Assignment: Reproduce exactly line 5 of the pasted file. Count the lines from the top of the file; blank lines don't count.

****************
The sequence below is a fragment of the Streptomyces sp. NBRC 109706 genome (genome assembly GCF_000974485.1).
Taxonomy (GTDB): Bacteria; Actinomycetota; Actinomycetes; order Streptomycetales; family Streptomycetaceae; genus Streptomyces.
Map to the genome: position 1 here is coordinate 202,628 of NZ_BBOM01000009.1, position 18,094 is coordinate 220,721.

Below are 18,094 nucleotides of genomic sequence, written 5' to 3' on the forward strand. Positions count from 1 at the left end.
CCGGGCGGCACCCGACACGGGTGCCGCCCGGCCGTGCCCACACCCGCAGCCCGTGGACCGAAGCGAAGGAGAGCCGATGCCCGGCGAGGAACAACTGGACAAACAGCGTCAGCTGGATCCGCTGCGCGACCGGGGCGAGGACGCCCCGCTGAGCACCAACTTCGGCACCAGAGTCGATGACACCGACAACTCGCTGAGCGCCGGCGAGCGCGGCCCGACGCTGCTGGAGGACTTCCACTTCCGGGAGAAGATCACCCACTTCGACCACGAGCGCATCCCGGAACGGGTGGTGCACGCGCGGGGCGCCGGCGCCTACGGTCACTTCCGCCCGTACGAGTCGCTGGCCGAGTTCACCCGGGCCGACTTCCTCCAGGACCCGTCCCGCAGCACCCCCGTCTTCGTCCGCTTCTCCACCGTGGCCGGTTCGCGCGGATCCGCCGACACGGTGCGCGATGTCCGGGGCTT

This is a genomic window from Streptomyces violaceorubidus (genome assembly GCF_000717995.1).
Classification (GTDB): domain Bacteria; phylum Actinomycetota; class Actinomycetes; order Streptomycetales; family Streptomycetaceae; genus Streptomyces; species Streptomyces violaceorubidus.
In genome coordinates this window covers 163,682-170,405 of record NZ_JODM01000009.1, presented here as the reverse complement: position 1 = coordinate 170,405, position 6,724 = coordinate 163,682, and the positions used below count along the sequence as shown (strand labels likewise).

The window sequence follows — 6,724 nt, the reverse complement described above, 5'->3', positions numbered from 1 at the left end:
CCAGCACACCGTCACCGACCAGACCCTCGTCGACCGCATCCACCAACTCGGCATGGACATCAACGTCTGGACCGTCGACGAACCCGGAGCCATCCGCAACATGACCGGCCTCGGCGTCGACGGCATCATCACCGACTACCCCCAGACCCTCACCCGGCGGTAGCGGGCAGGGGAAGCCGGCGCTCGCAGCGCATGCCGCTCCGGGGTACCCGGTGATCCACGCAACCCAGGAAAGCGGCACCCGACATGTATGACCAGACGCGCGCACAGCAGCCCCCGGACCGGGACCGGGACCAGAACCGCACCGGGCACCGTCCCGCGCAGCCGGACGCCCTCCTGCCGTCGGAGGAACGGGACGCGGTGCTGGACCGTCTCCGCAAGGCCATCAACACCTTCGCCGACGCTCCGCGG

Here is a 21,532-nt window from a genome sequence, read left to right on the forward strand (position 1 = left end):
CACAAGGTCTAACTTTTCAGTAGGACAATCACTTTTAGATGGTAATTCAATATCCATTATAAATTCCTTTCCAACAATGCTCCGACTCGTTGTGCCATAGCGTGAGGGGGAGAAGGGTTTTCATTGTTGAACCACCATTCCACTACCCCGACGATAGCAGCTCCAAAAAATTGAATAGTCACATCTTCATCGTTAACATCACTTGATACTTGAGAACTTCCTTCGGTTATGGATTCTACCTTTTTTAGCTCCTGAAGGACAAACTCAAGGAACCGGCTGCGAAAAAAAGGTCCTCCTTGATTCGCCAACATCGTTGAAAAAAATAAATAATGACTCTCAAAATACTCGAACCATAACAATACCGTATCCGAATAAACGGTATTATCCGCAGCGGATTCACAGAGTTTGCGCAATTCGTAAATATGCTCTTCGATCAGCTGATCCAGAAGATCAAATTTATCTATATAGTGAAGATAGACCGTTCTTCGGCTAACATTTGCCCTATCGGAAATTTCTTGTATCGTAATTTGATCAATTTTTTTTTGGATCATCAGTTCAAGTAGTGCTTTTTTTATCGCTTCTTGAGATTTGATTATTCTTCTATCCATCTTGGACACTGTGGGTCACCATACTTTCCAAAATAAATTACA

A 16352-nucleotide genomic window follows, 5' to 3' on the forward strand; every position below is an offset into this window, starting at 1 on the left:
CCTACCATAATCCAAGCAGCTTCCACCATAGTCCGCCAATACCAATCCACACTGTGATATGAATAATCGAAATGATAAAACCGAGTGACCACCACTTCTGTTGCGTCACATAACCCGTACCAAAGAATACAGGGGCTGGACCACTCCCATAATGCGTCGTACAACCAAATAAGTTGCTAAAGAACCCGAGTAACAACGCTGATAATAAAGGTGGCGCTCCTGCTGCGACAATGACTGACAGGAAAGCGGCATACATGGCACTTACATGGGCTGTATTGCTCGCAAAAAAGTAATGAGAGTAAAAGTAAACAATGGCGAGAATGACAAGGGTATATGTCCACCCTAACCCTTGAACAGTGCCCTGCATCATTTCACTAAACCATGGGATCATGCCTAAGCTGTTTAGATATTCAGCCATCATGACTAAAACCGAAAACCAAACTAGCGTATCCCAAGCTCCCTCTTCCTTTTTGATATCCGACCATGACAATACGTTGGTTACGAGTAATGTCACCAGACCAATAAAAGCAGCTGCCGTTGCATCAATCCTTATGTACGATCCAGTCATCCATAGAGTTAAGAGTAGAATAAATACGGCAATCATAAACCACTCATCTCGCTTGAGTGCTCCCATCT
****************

CCGGGCGGCACCCGACACGGGTGCCGCCCGGCCGTGCCCACACCCGCAGCCCGTGGACCGAAGCGAAGGAGAGCCGATGCCCGGCGAGGAACAACTGGACAAACAGCGTCAGCTGGATCCGCTGCGCGACCGGGGCGAGGACGCCCCGCTGAGCACCAACTTCGGCACCAGAGTCGATGACACCGACAACTCGCTGAGCGCCGGCGAGCGCGGCCCGACGCTGCTGGAGGACTTCCACTTCCGGGAGAAGATCACCCACTTCGACCACGAGCGCATCCCGGAACGGGTGGTGCACGCGCGGGGCGCCGGCGCCTACGGTCACTTCCGCCCGTACGAGTCGCTGGCCGAGTTCACCCGGGCCGACTTCCTCCAGGACCCGTCCCGCAGCACCCCCGTCTTCGTCCGCTTCTCCACCGTGGCCGGTTCGCGCGGATCCGCCGACACGGTGCGCGATGTCCGGGGCTT